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Proximate composition and sensory characteristics of refractance window dried cowpea composite porridges

M.S. Wasswa
R. Fungo
A. Kaaya
J.H. Muyonga


Undernutrition is a major public health concern in Uganda. Locally available nutrient dense diets can help reduce the problem of undernutrition.  Utilisation of cowpea leaf powder in preparing composite porridge blends depends on sensory acceptance of the consumers. A Nutrisurvey  software was used to formulate two composite flour blends, namely maize and millet in a ratio 2:8 and cowpea-maize in a ratio of 1:9 to achieve the  daily requirement of protein for children. The study developed a process for the production of composite cowpea flour from finger millet flour and  maize flour and followed a one factor design in which maize flour (MF) and millet flour (MMF) was substituted with cowpea leaves flour (CPL). The  composites were dried using refractance window drying technology. The proximate composition of the composite flours were determined using  standard methods while sensory acceptability of porridges was rated on a five-point Likert scale using an untrained panel. Results indicated a  significant (p < 0.05) increase in protein (10.9 to 13.4%), dietary fibre (11.01 to 13.0%) and lipids (4.71 to 5.3%) contents for cowpea-millet composite  porridge. For cowpea-maize composite flour, a significant (p < 0.05) increase in protein (5.9 to 7.6%), dietary fibre (1.47 to 3.3%) and lipids (2.84 to  3.3%) was also observed. Sensory evaluation indicated that between the two composite porridges, the cowpeamillet porridge blend was  significantly (P≤0.05) more appealing in terms of colour (3.61±0.8), aroma (2.96±0.2), taste (3.24±0.6), texture (3.62±0.6) and general acceptability  (3.61±0.8) to the panellists than the cowpea-maize porridge blend. The cowpea-millet and cowpea-maize composite flours can contribute more than  100% of the recommended dietary allowance of protein and carbohydrate requirements for children aged 0-8 years. The study findings indicate that  the cowpea-based composite flours have the potential to make a significant contribution to the improvement in the nutritional status of  infants and children in developing countries.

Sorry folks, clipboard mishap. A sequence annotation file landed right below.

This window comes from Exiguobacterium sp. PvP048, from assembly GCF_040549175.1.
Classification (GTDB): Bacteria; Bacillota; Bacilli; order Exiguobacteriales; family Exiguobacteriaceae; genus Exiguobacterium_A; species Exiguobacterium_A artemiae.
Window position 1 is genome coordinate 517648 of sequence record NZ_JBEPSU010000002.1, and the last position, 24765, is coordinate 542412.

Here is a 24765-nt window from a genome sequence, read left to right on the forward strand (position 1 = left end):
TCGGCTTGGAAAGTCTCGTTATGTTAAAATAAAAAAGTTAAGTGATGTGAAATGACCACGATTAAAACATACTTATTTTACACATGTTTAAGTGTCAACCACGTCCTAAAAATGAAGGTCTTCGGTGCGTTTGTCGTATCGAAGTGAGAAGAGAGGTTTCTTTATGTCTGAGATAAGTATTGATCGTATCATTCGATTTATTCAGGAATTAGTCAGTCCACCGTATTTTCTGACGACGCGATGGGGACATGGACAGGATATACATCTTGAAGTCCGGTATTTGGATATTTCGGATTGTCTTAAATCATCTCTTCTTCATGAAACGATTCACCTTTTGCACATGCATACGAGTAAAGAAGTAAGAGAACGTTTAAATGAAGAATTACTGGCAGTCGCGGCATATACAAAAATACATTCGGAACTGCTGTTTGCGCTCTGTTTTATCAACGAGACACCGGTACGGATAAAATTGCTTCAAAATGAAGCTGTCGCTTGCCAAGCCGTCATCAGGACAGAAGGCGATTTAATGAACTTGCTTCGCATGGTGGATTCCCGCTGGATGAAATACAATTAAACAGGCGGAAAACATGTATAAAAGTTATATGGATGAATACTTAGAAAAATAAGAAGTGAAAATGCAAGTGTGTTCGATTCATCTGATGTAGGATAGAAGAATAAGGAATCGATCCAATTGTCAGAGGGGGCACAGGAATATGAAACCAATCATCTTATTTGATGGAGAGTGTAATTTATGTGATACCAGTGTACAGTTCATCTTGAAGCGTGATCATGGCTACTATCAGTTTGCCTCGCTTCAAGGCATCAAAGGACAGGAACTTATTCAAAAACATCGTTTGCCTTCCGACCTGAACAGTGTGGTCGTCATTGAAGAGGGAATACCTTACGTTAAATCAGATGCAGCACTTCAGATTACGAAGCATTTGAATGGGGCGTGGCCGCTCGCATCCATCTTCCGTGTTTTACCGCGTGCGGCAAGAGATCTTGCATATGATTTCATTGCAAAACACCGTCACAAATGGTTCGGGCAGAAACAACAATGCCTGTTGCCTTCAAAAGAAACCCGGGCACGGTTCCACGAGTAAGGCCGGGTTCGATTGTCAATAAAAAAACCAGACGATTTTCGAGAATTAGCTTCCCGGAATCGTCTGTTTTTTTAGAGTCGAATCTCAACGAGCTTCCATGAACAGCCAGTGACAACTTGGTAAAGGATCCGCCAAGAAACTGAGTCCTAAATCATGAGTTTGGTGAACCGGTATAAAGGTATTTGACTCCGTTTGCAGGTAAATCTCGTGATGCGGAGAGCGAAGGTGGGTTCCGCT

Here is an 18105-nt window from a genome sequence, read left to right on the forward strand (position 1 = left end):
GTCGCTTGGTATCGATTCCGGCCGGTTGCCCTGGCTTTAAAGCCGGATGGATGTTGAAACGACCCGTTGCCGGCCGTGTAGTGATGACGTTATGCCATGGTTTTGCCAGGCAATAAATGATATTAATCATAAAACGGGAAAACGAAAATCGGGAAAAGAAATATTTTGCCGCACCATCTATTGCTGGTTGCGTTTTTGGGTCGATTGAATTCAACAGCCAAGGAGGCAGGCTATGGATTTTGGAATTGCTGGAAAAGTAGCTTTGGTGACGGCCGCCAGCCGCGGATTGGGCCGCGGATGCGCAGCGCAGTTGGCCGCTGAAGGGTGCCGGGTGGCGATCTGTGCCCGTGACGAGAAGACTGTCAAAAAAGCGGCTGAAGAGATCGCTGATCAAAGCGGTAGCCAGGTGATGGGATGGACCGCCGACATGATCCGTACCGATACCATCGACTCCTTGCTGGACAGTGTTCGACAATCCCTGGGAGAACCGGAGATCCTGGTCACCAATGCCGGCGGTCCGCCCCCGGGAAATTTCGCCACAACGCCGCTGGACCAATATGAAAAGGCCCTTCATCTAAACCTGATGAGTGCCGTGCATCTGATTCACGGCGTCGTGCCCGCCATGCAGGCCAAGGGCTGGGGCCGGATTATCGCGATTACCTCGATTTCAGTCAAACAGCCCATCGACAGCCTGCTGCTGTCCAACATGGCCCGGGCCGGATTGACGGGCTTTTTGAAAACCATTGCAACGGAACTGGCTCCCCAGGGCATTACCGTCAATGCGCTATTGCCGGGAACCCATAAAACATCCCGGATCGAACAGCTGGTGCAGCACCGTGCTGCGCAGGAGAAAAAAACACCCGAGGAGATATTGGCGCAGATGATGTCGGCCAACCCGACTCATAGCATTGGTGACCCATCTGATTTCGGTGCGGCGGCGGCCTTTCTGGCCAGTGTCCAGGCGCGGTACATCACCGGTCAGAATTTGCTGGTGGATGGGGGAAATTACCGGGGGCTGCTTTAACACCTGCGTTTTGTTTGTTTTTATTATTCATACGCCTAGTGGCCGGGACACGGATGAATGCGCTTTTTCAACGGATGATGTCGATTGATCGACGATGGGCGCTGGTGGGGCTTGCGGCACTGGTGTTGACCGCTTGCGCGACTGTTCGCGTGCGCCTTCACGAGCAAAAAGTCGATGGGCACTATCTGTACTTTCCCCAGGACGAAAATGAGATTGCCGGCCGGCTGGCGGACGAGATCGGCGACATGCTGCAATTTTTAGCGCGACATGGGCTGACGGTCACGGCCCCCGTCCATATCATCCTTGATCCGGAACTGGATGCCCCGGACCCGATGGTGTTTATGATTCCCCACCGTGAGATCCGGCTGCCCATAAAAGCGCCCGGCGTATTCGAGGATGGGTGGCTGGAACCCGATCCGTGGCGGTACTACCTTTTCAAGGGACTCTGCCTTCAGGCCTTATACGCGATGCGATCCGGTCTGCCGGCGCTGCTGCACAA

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eISSN: 1684-5374
print ISSN: 1684-5358